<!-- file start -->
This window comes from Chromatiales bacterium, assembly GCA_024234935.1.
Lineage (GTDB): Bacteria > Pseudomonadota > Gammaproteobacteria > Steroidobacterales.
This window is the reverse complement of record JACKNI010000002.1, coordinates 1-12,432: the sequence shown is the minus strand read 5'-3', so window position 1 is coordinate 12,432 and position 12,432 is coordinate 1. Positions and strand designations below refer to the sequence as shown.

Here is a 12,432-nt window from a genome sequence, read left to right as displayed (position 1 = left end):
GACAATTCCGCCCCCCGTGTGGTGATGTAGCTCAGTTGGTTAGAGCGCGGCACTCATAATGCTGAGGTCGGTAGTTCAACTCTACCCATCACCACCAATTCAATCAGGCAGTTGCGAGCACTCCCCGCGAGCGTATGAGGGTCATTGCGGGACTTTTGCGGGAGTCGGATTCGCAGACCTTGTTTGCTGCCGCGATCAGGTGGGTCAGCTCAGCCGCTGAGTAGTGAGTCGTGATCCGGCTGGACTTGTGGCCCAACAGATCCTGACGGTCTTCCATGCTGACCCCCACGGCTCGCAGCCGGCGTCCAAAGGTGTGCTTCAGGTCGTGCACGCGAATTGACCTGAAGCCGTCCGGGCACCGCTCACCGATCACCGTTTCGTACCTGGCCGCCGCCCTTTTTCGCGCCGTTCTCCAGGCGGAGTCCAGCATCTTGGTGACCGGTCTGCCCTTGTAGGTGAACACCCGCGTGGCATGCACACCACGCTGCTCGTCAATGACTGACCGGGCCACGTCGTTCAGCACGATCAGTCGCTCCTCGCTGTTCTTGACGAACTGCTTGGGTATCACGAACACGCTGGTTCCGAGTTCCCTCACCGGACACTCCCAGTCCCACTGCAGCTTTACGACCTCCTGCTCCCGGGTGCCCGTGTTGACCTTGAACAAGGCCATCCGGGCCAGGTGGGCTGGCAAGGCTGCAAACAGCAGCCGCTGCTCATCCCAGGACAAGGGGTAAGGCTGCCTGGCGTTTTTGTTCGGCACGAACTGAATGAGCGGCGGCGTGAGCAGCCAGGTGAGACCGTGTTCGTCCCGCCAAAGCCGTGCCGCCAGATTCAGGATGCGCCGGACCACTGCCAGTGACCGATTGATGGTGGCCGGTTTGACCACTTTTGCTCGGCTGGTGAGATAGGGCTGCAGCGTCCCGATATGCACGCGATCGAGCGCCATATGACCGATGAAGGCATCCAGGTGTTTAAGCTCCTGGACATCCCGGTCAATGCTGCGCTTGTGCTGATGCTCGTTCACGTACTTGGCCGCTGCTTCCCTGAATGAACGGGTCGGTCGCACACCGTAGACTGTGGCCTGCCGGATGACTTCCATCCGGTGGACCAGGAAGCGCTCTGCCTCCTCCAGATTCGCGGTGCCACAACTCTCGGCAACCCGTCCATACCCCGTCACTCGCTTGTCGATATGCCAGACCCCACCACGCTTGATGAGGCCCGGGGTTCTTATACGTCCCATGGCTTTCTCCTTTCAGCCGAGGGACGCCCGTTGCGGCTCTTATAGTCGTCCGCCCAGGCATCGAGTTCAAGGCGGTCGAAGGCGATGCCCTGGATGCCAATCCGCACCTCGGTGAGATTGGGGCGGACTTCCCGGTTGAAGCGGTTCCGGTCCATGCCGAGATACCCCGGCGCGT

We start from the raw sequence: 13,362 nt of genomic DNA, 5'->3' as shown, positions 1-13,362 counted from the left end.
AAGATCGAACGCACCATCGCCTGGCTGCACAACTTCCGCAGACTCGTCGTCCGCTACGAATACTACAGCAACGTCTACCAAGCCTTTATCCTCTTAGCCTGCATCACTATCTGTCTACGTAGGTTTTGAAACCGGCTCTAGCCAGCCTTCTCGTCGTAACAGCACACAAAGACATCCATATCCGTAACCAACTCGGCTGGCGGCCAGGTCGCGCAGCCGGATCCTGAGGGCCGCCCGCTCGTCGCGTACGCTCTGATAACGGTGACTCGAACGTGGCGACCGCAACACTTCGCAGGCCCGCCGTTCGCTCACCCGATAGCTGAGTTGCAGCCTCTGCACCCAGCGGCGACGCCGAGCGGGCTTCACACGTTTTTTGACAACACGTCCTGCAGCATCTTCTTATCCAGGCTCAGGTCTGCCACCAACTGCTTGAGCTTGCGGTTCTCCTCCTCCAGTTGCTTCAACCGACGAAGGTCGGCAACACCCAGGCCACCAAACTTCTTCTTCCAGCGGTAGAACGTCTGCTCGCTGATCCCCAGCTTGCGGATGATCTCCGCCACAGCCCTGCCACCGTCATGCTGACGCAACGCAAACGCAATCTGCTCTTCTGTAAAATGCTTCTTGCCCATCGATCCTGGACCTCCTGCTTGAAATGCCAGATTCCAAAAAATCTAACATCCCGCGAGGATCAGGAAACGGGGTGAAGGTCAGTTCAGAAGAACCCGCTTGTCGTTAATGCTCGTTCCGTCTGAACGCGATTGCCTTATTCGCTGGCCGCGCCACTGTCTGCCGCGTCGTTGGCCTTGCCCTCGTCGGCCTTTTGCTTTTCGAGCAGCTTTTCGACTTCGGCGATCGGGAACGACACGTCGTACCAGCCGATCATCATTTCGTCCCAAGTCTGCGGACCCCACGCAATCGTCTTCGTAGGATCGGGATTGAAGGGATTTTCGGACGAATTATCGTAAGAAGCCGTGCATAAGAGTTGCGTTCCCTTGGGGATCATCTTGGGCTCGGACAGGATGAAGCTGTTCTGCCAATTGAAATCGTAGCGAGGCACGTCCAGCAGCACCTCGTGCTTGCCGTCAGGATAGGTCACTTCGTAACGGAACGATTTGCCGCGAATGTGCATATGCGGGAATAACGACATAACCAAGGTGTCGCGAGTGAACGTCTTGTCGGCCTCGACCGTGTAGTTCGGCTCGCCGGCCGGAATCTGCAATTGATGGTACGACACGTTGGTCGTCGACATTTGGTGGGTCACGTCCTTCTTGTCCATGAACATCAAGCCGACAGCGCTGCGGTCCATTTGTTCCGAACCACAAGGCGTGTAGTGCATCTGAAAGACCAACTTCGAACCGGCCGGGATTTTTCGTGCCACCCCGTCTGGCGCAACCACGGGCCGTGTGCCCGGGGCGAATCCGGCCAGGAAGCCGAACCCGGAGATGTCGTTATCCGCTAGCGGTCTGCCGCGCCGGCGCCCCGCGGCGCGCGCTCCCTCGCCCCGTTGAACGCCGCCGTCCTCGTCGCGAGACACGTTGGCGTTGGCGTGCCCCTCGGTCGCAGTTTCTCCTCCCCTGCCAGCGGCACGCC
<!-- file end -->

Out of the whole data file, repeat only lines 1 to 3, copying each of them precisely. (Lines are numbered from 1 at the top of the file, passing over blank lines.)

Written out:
This window comes from Chromatiales bacterium, assembly GCA_024234935.1.
Lineage (GTDB): Bacteria > Pseudomonadota > Gammaproteobacteria > Steroidobacterales.
This window is the reverse complement of record JACKNI010000002.1, coordinates 1-12,432: the sequence shown is the minus strand read 5'-3', so window position 1 is coordinate 12,432 and position 12,432 is coordinate 1. Positions and strand designations below refer to the sequence as shown.